They both know that neither Israel nor the Palestinians has any strategic option other than reaching peace on the basis of two states for two peoples. There is no Israeli option of status quo or of annexation of the territories without the people. There is no Palestinian option of one state based on one person, one vote.

There is no one-state solution. This is primarily a territorial conflict. If, at some time, there will no longer be a viable two-state option, the conflict will transform from a territorial conflict to a conflict over identity. Conflicts over identity pit everyone against everyone for everything. The best example is Bosnia, where 150,000 were killed in four years.

Neither Israel nor Palestine can afford such disaster. Both leaders, with the best interests of their people at heart, must recognize that now is the time, and agreement is possible. Surprising to most, the hardest issue will be the map, not Jerusalem nor refugees. My suggestion is that the territorial discussion begins with Israel identifying areas within the Green Line it is willing to swap for settlement blocs. The quantity and quality of those areas will determine the quantity and quality of areas to be annexed.

My professional assessment is that it will be from 3% to 3.5% of the West Bank (including east Jerusalem), which will include about 75% of the settlers. The remaining 25% will have to choose between staying in the state of Palestine as law-abiding citizens of that state (Israel can allow them to hold dual citizenship and to continue to vote for the Knesset) or repatriating to the State of Israel. In the case of the latter, they can move to the annexed parts of Judea and Samaria or move back to anywhere they like within the State of Israel.

Everyone who agrees to leave should be given a substantial check, and will then decide to live wherever they want. It would be advisable to develop a time-linked financial plan, so that the sooner you decide to leave your home in a settlement that will remain in Palestine, the more money you get.

Likewise, the Knesset should pass a law allowing those settlers outside the settlement blocs to receive compensation even before the permanent-status agreement is reached. Let’s face it, Ariel will not be in the State of Israel, nor will settlements in the Jordan Valley. East Jerusalem settlements (neighborhoods), most of Gush Etzion, the Modi’in Illit bloc settlements and those settlements along the Green Line will be annexed.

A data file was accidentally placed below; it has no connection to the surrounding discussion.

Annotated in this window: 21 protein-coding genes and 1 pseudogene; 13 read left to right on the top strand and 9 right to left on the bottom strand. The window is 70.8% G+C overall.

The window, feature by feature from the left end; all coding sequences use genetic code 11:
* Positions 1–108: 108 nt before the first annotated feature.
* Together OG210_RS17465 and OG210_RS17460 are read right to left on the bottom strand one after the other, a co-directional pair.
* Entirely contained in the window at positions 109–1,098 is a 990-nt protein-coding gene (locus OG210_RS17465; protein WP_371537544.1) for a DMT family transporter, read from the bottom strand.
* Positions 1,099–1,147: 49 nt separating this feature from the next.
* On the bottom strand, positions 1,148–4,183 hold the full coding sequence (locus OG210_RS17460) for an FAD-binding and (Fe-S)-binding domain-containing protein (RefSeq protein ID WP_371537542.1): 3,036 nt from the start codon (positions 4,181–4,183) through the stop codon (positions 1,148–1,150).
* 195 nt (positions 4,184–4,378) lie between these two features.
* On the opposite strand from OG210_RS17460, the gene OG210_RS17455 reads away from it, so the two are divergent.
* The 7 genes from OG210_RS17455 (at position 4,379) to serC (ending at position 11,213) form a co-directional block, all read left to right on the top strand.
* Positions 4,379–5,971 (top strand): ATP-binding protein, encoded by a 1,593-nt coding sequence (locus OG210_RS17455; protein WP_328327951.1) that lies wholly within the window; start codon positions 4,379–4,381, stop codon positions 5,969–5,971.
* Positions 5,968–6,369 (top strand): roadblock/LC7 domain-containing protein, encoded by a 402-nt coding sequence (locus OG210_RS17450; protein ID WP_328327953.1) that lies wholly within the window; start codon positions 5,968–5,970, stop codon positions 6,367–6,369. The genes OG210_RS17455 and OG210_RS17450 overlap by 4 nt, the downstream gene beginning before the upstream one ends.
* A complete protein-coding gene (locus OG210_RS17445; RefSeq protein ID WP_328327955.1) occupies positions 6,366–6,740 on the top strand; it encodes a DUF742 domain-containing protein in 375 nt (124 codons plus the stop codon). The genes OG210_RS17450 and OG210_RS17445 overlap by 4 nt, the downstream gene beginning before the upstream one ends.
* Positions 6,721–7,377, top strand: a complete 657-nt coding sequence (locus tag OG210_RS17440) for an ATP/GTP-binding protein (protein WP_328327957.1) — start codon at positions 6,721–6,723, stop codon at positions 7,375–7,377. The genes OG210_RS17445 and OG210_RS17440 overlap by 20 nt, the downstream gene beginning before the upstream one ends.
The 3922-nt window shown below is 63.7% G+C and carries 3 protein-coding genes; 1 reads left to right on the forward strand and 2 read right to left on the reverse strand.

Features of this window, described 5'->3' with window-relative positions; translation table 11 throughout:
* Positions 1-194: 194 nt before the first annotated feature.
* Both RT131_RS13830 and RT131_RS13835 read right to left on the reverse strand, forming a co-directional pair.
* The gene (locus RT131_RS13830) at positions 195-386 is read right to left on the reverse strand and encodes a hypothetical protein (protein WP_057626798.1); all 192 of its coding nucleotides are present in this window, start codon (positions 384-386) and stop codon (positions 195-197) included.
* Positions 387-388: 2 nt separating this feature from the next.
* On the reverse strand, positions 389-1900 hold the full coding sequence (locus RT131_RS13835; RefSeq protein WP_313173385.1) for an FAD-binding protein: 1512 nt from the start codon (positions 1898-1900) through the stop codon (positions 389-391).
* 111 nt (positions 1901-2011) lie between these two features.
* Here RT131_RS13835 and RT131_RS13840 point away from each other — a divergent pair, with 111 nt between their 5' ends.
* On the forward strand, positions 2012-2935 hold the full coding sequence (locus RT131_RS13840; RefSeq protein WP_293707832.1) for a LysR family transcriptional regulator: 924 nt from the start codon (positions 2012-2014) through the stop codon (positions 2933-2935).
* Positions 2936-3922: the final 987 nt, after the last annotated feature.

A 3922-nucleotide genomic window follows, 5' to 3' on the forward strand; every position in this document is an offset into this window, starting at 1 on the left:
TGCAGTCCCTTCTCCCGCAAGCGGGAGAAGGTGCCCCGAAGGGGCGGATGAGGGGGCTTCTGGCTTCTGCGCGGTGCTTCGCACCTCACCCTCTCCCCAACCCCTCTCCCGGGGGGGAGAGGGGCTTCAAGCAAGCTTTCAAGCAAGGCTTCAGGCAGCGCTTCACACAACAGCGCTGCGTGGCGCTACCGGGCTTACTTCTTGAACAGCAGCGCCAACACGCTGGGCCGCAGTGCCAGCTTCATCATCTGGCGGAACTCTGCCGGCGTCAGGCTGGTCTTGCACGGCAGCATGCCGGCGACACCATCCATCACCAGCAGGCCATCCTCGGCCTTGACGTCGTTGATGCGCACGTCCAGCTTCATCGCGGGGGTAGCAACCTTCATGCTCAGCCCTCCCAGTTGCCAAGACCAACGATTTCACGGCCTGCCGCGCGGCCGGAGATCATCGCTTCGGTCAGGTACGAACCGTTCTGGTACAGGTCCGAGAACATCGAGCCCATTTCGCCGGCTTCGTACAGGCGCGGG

FOLLOWING MY Washington meetings, I prepared seven pages of recommendations for the US peace team on how to move the peace process forward. I shared those recommendations with the highest-level decision makers in Jerusalem and Ramallah. I am convinced that it is possible to make real progress through proximity talks, and I even believe that, given the level of mutual mistrust, it is the preferred means.

Mitchell has a very tough job ahead, but he has all the tools necessary. The success of proximity talks does not have to be in reaching direct negotiations. Success at this stage can be the beginning of the drafting of a peace agreement. That’s how president Jimmy Carter did it in Camp David I – without having Menachem Begin and Anwar Sadat negotiate face-to-face, and Egyptian-Israeli peace has survived every test one could imagine.


The writer is co-CEO of the Israel/Palestine Center for Research and Information, and an elected member of the leadership of Israel’s Green Movement political party.